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Why do patients need to be aware of infection controls?

Infections can be deadly to hospital patients, which is why most medical facilities take extreme measures to keep the spread of viruses and bacteria at the absolute minimum. Keeping temperatures lower in facilities, using bleach and other chemicals that destroy viruses and bacteria and employing sterilization techniques are usually all useful when keeping patients safe.

What other kinds of infection controls should hospitals use?

Additional methods of infection control include the following:

-- Antibiotic stewardship

-- Fecal waste management

-- Hand hygiene

-- Environmental disinfection

All can be used to keep the overall facility clean and free of potentially infectious substances. When these practices aren't followed or fail, the results can be devastating. For example, failing to sanitize materials between patients could lead to the spread of infectious bacteria like methicillin-resistant staphylococcus aureus, or MRSA. This is the most common hospital-acquired infection from pathogens. Others aren't far behind; e.g., Clostridium difficile, has spores that are difficult to wash off or disinfect.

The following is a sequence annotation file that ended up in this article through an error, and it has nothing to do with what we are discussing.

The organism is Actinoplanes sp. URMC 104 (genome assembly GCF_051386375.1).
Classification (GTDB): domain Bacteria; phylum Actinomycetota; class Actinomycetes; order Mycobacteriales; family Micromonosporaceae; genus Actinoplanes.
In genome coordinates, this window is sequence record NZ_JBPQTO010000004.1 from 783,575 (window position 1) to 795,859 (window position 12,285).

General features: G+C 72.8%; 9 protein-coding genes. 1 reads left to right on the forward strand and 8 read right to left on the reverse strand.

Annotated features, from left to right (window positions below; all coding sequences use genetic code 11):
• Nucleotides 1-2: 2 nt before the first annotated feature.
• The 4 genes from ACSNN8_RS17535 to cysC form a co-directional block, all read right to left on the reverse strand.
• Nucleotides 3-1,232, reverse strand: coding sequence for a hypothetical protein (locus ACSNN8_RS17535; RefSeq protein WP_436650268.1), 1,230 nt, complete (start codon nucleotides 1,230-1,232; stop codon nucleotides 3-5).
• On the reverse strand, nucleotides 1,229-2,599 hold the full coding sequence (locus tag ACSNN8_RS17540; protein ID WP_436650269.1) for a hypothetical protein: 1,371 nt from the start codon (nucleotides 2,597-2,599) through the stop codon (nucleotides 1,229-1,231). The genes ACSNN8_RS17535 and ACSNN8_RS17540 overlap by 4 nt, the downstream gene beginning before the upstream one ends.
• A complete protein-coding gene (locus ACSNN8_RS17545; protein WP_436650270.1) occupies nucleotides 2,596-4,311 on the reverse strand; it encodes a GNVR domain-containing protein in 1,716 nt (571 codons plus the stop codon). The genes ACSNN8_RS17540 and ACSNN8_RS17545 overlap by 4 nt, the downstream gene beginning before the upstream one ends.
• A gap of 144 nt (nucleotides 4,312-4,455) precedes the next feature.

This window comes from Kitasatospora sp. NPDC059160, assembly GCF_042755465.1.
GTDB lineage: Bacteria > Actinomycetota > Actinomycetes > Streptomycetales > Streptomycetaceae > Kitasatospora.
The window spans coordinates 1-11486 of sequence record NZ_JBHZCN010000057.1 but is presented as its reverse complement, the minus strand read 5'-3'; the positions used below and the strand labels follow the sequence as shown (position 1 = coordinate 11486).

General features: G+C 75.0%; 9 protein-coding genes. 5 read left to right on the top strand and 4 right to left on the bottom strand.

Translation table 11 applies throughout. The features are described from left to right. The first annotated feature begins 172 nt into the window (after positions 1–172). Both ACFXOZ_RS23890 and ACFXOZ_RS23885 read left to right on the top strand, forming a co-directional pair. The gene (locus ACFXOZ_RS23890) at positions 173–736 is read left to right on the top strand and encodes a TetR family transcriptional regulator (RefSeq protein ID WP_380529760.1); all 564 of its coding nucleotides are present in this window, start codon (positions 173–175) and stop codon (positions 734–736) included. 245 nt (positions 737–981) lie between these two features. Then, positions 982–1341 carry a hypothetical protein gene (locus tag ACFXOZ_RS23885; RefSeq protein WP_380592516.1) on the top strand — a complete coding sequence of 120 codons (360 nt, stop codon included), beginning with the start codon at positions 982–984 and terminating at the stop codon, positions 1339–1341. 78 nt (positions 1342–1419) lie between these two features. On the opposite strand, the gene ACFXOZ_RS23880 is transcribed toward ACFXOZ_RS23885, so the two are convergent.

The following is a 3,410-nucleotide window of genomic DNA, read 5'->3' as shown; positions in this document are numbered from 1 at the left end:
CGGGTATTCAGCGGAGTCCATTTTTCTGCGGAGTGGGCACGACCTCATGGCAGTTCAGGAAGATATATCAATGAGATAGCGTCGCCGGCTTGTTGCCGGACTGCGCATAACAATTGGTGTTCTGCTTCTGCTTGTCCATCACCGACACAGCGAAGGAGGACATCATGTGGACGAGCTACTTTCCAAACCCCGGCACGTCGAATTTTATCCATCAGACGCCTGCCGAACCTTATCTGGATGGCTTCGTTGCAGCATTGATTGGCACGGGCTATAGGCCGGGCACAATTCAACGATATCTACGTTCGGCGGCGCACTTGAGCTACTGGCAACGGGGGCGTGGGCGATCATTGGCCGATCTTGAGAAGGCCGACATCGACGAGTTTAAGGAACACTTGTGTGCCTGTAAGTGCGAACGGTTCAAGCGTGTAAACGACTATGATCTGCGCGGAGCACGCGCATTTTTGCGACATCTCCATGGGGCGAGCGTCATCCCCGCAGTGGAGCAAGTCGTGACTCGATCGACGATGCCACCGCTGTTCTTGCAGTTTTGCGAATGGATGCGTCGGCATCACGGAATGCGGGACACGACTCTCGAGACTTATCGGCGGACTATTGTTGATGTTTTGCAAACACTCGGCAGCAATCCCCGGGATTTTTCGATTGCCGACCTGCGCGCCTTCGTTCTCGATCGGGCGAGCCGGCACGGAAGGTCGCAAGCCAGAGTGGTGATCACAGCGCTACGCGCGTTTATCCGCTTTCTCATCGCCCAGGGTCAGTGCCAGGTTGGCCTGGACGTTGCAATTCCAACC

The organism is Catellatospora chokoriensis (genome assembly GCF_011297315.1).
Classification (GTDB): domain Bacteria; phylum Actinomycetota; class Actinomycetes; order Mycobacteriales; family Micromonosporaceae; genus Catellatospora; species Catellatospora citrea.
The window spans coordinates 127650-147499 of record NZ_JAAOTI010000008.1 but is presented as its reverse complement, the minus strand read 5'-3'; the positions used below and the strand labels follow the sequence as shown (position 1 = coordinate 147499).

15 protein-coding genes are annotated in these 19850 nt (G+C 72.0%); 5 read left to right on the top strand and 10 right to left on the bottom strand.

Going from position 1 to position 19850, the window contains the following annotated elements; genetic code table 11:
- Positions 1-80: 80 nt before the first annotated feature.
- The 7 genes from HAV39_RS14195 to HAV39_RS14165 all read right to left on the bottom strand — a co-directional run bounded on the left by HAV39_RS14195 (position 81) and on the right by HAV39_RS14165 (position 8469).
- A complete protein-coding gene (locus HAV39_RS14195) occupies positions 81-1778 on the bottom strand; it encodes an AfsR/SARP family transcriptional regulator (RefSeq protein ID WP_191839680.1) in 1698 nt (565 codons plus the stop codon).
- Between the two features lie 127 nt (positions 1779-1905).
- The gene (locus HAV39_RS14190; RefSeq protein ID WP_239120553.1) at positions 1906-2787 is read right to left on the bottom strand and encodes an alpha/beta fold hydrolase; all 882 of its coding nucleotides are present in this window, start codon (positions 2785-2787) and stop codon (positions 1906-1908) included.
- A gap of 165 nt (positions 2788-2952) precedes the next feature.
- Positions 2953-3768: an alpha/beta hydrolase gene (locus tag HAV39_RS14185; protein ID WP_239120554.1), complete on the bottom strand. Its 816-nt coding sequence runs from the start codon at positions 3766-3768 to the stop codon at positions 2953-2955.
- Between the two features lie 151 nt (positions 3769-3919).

How do these bacteria get so strong?

These organisms managed to survive and adapt to the techniques used to sanitize systems, equipment and materials in the past. They've lived in an environment where they mutated and became more resistant to destruction. To help prevent their spread now, hospitals need to have baseline practices in place that prevent infection. They need to fight bacteria of all types and make sure these pathogens can't emerge and adapt.

What should patients do to prevent infection?

Always ask to see your doctor put on gloves, and don't be scared to ask for anything to be wiped down with alcohol. Your safety comes first, and if you suffer an infection because of dirty equipment or poor safety practices, you might have to file a claim for damages for any adverse effects that you suffer.

Source: Becker's Hospital Review, "Identifying and addressing weak links in any infection control protocol," accessed Sep. 07, 2016

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